The rules say go up the chain. Tell your boss. Tell the agency. Tell your inspector general. Tell the President. As a matter of fact, the woman just fired had written a letter to the President, saying — Clinton in that case —-disagreeing with his decision to bomb Sudan on the grounds that he didn’t have really good evidence for it. But she didn’t go outside, and that wasn’t known, didn’t affect the President. I would say that under those circumstances, you have to do what I did belatedly -— I wish I had done it years earlier — and what John Dean did when he went before the committee and when he talked to the prosecutors: tell the truth. Uphold your oath to the Constitution.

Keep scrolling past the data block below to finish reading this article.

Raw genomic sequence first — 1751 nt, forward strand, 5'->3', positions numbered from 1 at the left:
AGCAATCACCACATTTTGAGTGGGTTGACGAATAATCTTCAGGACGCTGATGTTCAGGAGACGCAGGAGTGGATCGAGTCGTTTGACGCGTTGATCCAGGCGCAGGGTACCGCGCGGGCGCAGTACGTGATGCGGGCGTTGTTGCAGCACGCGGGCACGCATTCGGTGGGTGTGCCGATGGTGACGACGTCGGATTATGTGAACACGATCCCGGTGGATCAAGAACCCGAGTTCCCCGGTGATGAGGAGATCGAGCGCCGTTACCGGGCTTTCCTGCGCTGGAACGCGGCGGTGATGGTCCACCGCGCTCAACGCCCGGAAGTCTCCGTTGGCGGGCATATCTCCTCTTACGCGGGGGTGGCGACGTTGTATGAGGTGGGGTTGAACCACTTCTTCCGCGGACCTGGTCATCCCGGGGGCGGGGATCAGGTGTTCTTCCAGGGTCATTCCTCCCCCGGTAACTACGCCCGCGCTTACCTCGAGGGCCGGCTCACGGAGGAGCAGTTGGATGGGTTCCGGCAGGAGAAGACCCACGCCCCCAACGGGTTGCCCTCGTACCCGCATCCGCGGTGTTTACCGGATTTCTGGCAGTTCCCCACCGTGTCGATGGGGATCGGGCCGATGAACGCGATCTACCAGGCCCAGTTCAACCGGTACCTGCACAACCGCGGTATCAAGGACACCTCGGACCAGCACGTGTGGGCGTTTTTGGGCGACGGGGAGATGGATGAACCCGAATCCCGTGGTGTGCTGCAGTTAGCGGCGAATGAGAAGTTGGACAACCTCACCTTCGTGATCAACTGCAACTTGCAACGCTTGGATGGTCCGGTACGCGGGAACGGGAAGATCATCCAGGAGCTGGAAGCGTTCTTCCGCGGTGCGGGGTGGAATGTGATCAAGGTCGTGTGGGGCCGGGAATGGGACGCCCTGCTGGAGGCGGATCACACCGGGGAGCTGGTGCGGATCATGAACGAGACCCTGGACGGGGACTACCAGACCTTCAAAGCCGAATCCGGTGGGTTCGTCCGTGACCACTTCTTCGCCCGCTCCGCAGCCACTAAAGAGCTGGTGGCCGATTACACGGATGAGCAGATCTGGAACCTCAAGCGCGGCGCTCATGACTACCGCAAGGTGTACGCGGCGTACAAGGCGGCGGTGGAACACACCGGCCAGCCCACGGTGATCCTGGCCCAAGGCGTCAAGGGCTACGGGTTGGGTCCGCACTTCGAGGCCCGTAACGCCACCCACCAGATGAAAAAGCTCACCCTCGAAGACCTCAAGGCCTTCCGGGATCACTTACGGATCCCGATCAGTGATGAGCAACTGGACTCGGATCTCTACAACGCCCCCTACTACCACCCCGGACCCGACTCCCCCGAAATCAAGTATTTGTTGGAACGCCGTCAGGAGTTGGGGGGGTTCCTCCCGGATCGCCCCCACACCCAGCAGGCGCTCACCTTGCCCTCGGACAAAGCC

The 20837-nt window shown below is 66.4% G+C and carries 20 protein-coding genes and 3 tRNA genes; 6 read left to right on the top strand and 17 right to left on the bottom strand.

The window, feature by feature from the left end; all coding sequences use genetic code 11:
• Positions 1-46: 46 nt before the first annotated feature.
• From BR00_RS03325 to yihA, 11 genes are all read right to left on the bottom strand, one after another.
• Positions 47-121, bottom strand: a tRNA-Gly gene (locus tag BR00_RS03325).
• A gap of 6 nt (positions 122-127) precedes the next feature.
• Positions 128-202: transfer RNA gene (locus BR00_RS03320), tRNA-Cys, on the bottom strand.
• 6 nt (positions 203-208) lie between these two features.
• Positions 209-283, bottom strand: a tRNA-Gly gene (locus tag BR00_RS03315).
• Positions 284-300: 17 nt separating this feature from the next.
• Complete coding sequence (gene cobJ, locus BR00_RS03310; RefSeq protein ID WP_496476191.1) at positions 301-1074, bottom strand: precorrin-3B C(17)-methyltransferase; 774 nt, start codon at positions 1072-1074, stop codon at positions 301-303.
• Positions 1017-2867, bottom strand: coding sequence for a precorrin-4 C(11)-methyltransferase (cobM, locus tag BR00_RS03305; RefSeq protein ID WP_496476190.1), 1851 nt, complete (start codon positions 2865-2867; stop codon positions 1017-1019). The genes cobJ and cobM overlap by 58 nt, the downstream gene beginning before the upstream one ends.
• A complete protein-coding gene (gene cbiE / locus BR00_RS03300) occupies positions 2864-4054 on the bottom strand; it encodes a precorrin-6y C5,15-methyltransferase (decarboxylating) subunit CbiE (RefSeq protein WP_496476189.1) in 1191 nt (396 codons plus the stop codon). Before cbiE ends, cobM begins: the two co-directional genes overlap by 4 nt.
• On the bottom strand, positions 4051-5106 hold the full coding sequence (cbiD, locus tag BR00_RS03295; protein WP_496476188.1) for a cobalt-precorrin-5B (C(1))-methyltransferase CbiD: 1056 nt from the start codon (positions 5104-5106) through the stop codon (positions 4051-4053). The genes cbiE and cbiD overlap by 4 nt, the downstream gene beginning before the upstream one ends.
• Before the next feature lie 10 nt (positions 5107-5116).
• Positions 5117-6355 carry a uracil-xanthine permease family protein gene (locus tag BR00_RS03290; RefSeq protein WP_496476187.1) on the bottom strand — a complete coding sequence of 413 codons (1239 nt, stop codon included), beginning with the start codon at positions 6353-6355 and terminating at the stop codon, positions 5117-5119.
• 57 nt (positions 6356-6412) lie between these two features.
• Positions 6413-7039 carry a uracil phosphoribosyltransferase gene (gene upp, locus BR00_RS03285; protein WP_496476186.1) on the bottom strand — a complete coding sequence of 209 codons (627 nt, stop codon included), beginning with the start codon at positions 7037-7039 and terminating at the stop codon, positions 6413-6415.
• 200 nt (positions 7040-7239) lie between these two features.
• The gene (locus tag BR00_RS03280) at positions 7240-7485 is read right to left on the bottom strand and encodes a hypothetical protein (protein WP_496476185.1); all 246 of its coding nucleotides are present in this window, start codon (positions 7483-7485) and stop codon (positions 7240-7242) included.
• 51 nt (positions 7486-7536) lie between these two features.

What offset Dean, correct me if I’m wrong, athwart, at odds with the administration was that he refused to lie under oath, refused to perjure himself. In my case, I failed my promises to keep secrets when I discovered that those secrets were lies about dangerous criminal activities. And I’m saying to the people right now, whoever it was who put out that information about the illegal N.S.A. wiretaps — we don’t know who it was yet — whoever it was who put out the information on the secret torture camps and detention and kidnapping — may not have been Mary McCarthy, her lawyer has denied that — whoever it was was acting patriotically, courageously, in interest of their oath to the Constitution, and frankly, their colleagues who didn’t tell that were not upholding their oath to the Constitution, and they can do better. And they can learn from that example.
AMY GOODMAN: So, you’re calling for them to speak out.